It’s rare to see a series that conjures up a sense of place quite as well as does FX’s new “Reservation Dogs.” The series, set in and shot in Oklahoma with a cast, set of directors and writers’ room made up entirely of Indigenous people, lets us into a world television too rarely goes. The title reservation, a rural place where the only fun is what one makes for oneself, is a place our characters are keen to escape. But it’s also a community where the incidental magic of connection lies around every corner. This show’s ambitions in its first four episodes are narrower than those of FX’s great “Atlanta,” but there’s a similar willingness to push into the crannies of the American landscape and find moments of character worth exploring.
Co-created by Sterlin Harjo, a filmmaker who is a member of the Seminole Nation, and Taika Waititi, the Oscar-winning writer-director, the series follows a quartet that used to number five. The show’s central characters are missing Daniel, their friend who died a year prior; their sense of the area in which they live as uniquely bleak colors their mourning, and makes them motivated to find a way to travel west to California. The group’s ringleader, Bear (D’Pharaoh Woon-A-Tai), envisions a sort of spirit guide (Dallas Goldtooth) who instructs him with a sort of tough love. “Being a warrior — it’s not aways easy. You and your thuggy-ass friends, what are you doing for your people?”
This is a creatively shot bit of wit from a show that — despite the presence of Waititi, whose try-everything sensibility can sometimes overwhelm elsewhere — tends to find its flourishes in human behavior. Bear and his three friends (played with a lovely, natural chemistry by Devery Jacobs, Paulina Alexis, and Lane Factor) face that tug-of-war within every day. History and legacy tells them to be proud, bold, to respect themselves and their community — but that history seems distant given the American tendency to neglect and isolate its Native communities. Together, Bear and his friends work to define their own ethic as a sort of low-stakes squad — which includes schemes to make money like stealing a snack truck, but also a sort of relentless mutual support. Their self-conscious evocation of Quentin Tarantino’s “Reservoir Dogs” is a bit of mythmaking that pushes back against their town’s eagerness to cut dreams down to size.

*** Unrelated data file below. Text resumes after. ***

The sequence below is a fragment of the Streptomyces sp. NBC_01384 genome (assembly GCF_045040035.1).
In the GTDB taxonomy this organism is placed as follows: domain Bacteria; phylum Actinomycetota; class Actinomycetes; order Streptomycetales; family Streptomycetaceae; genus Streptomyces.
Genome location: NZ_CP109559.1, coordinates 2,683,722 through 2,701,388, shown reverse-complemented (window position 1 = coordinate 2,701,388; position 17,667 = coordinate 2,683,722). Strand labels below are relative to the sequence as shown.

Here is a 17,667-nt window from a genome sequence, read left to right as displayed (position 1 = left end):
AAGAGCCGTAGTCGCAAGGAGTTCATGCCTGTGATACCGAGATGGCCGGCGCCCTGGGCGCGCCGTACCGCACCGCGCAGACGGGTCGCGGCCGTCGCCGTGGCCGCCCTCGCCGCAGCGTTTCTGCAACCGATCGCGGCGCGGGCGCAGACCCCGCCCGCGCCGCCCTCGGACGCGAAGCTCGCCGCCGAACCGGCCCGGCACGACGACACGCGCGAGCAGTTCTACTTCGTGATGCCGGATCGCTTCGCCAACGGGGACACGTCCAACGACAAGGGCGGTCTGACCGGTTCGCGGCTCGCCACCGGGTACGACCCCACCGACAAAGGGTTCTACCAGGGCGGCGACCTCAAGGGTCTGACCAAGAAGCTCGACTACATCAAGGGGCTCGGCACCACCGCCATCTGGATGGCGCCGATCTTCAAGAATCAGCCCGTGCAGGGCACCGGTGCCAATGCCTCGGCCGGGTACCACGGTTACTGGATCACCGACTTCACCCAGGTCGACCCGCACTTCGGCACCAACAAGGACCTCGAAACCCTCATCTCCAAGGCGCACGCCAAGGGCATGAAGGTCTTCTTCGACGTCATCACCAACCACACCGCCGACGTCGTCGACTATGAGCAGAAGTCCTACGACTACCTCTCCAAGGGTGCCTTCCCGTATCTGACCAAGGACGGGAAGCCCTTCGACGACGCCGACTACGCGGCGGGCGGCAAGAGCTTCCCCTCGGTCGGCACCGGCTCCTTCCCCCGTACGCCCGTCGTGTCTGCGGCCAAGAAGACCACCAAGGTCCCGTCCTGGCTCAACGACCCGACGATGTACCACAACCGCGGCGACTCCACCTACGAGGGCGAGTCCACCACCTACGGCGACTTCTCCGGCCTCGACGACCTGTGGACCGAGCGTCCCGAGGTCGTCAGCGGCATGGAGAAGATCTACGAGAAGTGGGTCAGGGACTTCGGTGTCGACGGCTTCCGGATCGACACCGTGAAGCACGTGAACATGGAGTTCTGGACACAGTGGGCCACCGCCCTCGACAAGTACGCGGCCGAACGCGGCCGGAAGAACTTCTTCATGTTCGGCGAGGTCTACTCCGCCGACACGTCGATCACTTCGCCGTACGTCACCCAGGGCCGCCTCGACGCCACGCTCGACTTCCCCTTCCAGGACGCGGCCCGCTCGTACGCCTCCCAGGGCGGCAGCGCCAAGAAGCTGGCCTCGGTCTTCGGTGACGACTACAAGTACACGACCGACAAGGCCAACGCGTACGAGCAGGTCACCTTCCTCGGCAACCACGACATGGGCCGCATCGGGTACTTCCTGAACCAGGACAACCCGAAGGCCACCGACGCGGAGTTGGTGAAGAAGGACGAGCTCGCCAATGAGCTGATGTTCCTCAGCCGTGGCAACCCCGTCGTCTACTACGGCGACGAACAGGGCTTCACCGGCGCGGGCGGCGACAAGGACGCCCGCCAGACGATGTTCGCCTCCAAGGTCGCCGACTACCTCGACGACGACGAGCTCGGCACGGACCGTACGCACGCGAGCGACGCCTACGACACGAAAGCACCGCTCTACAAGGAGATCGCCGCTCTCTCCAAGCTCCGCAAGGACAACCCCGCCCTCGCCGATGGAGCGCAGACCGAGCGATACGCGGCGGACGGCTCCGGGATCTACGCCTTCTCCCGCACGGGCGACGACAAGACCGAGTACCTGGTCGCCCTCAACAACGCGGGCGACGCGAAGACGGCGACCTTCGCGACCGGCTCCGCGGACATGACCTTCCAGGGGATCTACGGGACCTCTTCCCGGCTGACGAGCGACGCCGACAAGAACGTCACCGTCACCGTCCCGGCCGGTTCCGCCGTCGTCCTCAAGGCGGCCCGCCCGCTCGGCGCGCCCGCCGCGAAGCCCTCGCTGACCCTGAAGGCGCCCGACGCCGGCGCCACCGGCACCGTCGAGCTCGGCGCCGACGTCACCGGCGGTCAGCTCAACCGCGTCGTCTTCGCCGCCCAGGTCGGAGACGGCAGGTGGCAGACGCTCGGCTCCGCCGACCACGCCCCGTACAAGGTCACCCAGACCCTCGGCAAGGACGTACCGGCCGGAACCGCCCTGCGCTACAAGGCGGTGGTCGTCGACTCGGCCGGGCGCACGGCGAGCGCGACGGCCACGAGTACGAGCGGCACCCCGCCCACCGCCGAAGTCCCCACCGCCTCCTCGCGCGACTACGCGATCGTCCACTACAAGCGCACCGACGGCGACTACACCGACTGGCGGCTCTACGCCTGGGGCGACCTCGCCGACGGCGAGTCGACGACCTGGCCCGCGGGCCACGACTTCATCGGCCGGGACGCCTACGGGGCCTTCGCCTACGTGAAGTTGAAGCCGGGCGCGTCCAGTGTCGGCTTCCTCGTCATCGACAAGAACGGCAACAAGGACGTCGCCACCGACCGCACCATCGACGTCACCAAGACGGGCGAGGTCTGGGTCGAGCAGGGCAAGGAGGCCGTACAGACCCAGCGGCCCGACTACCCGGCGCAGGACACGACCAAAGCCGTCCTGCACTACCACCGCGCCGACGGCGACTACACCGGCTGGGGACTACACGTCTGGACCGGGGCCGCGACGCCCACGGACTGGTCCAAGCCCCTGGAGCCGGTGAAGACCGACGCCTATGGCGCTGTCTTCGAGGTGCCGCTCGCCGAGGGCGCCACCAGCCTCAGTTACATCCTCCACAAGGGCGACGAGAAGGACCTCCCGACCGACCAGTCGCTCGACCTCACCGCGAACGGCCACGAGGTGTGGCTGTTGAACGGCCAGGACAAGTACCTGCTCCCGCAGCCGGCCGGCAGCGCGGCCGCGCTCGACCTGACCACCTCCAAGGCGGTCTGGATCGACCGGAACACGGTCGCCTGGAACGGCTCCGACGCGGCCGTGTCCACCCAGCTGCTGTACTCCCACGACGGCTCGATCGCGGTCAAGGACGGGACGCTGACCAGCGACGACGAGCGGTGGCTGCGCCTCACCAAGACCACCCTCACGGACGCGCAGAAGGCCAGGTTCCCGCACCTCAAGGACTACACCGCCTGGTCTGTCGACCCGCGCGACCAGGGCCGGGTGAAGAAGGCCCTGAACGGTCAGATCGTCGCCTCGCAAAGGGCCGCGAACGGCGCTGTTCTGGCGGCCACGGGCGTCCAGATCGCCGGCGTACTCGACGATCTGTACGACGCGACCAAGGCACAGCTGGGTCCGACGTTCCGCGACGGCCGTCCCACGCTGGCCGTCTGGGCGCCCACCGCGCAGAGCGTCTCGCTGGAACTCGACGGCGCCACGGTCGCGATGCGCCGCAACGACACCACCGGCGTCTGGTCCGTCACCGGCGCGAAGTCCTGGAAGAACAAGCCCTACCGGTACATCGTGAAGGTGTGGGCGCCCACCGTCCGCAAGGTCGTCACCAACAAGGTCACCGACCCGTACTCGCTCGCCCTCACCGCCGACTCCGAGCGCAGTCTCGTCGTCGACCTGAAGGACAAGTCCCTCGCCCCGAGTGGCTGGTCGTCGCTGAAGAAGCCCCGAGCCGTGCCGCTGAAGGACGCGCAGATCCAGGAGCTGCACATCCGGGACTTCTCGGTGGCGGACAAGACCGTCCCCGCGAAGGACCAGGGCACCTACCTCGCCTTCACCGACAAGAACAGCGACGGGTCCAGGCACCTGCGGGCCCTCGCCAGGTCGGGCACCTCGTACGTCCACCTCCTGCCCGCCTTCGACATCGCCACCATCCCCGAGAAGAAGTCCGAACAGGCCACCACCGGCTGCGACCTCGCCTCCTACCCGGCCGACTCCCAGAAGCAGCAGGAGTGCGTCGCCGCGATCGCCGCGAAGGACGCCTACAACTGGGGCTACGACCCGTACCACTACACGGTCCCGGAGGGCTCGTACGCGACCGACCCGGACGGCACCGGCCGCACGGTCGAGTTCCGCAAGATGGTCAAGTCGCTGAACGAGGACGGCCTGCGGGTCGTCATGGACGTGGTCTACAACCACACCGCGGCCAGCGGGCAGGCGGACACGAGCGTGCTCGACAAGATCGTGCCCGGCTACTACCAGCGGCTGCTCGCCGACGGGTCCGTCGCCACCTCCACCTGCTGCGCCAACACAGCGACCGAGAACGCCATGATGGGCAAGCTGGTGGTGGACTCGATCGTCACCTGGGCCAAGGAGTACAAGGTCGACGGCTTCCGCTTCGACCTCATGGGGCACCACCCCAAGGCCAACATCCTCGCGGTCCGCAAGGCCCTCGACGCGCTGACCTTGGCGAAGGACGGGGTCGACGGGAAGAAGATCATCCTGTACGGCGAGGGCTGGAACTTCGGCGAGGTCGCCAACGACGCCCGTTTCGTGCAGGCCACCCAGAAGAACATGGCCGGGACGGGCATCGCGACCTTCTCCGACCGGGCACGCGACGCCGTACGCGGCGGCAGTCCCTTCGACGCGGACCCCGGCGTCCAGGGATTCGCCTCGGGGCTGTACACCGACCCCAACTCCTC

The rough willingness to tangle for one another cuts across gender — Jacobs’ Elora and Alexis’ Willie are every bit as involved in the cut-and-thrust of small-time scheming as their male counterparts. Indeed, the group seems to be living out a sort of extended childhood, where the reaction to privation and loss of all kinds is to find a way to make it a game. Encounters with elders, like one Dog’s uncle (Gary Farmer) who lives a “tradish” Native life of mysticism or like Bear’s beleaguered but loving mom (Sarah Podemski), suggest the challenges adult life will bring, and why it’s desirable to live in a self-created mythos of kid gang life for a while longer.
But those encounters, too, bring a sense of sorrowful wisdom creeping in around the corners: The adults in Bear and his friends’ lives want to help them stay optimistic and curious and fresh, but also know that the reservation creates its own gravity. One watches “Reservation Dogs” wondering if they’ll be able to break out, but also wondering what other sorts of things breaking out could mean: If not changing one’s location, then putting a stop to old patterns, or discovering a sense of self-worth beyond what white America might assign based on your Indigenous status. In all, “Reservation Dogs” is a lovely, eminently watchable triumph. It’s an overdue tribute to a sort of community it doesn’t mythologize. Instead, the show treats the reservation and its residents on their own terms, as worthy of being explored for just what it is, and just who they are.
“Reservation Dogs” premieres on Monday, Aug. 9, on FX on Hulu.